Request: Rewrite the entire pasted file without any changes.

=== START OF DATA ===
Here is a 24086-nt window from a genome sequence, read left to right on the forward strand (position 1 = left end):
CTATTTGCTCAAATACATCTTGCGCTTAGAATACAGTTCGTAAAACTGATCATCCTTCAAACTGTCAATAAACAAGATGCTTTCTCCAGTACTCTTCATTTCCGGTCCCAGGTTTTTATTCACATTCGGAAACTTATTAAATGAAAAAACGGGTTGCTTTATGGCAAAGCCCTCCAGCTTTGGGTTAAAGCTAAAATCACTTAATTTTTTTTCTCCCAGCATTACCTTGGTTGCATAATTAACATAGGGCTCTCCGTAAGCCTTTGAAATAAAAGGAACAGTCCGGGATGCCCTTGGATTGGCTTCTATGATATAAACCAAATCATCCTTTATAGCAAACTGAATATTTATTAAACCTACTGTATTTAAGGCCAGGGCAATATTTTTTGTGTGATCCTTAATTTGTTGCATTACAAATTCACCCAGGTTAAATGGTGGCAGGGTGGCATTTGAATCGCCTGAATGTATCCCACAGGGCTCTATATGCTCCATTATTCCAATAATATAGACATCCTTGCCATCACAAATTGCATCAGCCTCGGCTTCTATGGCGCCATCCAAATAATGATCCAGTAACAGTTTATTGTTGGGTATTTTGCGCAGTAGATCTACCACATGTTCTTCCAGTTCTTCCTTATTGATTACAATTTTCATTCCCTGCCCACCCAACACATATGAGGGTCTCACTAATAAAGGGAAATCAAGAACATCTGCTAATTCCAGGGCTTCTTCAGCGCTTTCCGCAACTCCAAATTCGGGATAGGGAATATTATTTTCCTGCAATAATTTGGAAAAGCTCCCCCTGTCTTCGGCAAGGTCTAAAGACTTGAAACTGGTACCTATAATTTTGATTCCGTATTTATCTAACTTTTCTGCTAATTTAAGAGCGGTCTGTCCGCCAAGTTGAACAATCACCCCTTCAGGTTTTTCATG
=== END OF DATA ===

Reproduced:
Here is a 24086-nt window from a genome sequence, read left to right on the forward strand (position 1 = left end):
CTATTTGCTCAAATACATCTTGCGCTTAGAATACAGTTCGTAAAACTGATCATCCTTCAAACTGTCAATAAACAAGATGCTTTCTCCAGTACTCTTCATTTCCGGTCCCAGGTTTTTATTCACATTCGGAAACTTATTAAATGAAAAAACGGGTTGCTTTATGGCAAAGCCCTCCAGCTTTGGGTTAAAGCTAAAATCACTTAATTTTTTTTCTCCCAGCATTACCTTGGTTGCATAATTAACATAGGGCTCTCCGTAAGCCTTTGAAATAAAAGGAACAGTCCGGGATGCCCTTGGATTGGCTTCTATGATATAAACCAAATCATCCTTTATAGCAAACTGAATATTTATTAAACCTACTGTATTTAAGGCCAGGGCAATATTTTTTGTGTGATCCTTAATTTGTTGCATTACAAATTCACCCAGGTTAAATGGTGGCAGGGTGGCATTTGAATCGCCTGAATGTATCCCACAGGGCTCTATATGCTCCATTATTCCAATAATATAGACATCCTTGCCATCACAAATTGCATCAGCCTCGGCTTCTATGGCGCCATCCAAATAATGATCCAGTAACAGTTTATTGTTGGGTATTTTGCGCAGTAGATCTACCACATGTTCTTCCAGTTCTTCCTTATTGATTACAATTTTCATTCCCTGCCCACCCAACACATATGAGGGTCTCACTAATAAAGGGAAATCAAGAACATCTGCTAATTCCAGGGCTTCTTCAGCGCTTTCCGCAACTCCAAATTCGGGATAGGGAATATTATTTTCCTGCAATAATTTGGAAAAGCTCCCCCTGTCTTCGGCAAGGTCTAAAGACTTGAAACTGGTACCTATAATTTTGATTCCGTATTTATCTAACTTTTCTGCTAATTTAAGAGCGGTCTGTCCGCCAAGTTGAACAATCACCCCTTCAGGTTTTTCATG